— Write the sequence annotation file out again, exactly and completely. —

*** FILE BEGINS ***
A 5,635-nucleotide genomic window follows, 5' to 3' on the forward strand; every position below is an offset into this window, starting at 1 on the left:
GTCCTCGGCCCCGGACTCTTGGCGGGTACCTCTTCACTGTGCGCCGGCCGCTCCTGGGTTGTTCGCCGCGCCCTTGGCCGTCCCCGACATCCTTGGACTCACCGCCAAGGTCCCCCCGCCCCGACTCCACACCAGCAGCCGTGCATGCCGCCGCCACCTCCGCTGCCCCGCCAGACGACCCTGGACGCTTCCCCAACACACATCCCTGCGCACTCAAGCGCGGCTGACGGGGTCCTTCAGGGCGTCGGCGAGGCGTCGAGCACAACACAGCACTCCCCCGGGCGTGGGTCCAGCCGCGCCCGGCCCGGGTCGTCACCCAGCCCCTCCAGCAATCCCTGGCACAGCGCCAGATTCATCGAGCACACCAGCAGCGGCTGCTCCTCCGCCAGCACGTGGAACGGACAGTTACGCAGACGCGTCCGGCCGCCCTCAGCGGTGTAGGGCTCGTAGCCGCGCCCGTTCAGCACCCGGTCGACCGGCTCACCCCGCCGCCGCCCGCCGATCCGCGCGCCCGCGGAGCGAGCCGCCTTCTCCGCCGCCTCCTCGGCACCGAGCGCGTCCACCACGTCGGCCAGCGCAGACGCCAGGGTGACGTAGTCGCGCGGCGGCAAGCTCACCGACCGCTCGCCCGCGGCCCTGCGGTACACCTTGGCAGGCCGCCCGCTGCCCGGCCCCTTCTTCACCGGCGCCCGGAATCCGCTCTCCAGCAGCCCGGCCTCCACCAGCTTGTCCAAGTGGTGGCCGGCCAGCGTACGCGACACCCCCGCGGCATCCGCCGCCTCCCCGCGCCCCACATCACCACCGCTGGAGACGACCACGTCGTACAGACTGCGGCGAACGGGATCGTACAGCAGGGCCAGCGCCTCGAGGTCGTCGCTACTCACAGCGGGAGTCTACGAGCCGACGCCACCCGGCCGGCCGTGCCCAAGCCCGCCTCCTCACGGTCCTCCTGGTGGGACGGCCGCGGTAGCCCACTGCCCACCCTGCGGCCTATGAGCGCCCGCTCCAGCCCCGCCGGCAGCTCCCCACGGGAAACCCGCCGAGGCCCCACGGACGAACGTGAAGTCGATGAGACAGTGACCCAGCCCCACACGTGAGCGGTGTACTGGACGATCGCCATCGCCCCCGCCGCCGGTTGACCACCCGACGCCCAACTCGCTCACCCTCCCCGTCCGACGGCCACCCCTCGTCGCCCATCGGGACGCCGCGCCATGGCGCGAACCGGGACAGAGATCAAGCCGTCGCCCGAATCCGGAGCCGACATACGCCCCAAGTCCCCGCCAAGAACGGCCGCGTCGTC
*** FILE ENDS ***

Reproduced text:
A 5,635-nucleotide genomic window follows, 5' to 3' on the forward strand; every position below is an offset into this window, starting at 1 on the left:
GTCCTCGGCCCCGGACTCTTGGCGGGTACCTCTTCACTGTGCGCCGGCCGCTCCTGGGTTGTTCGCCGCGCCCTTGGCCGTCCCCGACATCCTTGGACTCACCGCCAAGGTCCCCCCGCCCCGACTCCACACCAGCAGCCGTGCATGCCGCCGCCACCTCCGCTGCCCCGCCAGACGACCCTGGACGCTTCCCCAACACACATCCCTGCGCACTCAAGCGCGGCTGACGGGGTCCTTCAGGGCGTCGGCGAGGCGTCGAGCACAACACAGCACTCCCCCGGGCGTGGGTCCAGCCGCGCCCGGCCCGGGTCGTCACCCAGCCCCTCCAGCAATCCCTGGCACAGCGCCAGATTCATCGAGCACACCAGCAGCGGCTGCTCCTCCGCCAGCACGTGGAACGGACAGTTACGCAGACGCGTCCGGCCGCCCTCAGCGGTGTAGGGCTCGTAGCCGCGCCCGTTCAGCACCCGGTCGACCGGCTCACCCCGCCGCCGCCCGCCGATCCGCGCGCCCGCGGAGCGAGCCGCCTTCTCCGCCGCCTCCTCGGCACCGAGCGCGTCCACCACGTCGGCCAGCGCAGACGCCAGGGTGACGTAGTCGCGCGGCGGCAAGCTCACCGACCGCTCGCCCGCGGCCCTGCGGTACACCTTGGCAGGCCGCCCGCTGCCCGGCCCCTTCTTCACCGGCGCCCGGAATCCGCTCTCCAGCAGCCCGGCCTCCACCAGCTTGTCCAAGTGGTGGCCGGCCAGCGTACGCGACACCCCCGCGGCATCCGCCGCCTCCCCGCGCCCCACATCACCACCGCTGGAGACGACCACGTCGTACAGACTGCGGCGAACGGGATCGTACAGCAGGGCCAGCGCCTCGAGGTCGTCGCTACTCACAGCGGGAGTCTACGAGCCGACGCCACCCGGCCGGCCGTGCCCAAGCCCGCCTCCTCACGGTCCTCCTGGTGGGACGGCCGCGGTAGCCCACTGCCCACCCTGCGGCCTATGAGCGCCCGCTCCAGCCCCGCCGGCAGCTCCCCACGGGAAACCCGCCGAGGCCCCACGGACGAACGTGAAGTCGATGAGACAGTGACCCAGCCCCACACGTGAGCGGTGTACTGGACGATCGCCATCGCCCCCGCCGCCGGTTGACCACCCGACGCCCAACTCGCTCACCCTCCCCGTCCGACGGCCACCCCTCGTCGCCCATCGGGACGCCGCGCCATGGCGCGAACCGGGACAGAGATCAAGCCGTCGCCCGAATCCGGAGCCGACATACGCCCCAAGTCCCCGCCAAGAACGGCCGCGTCGTC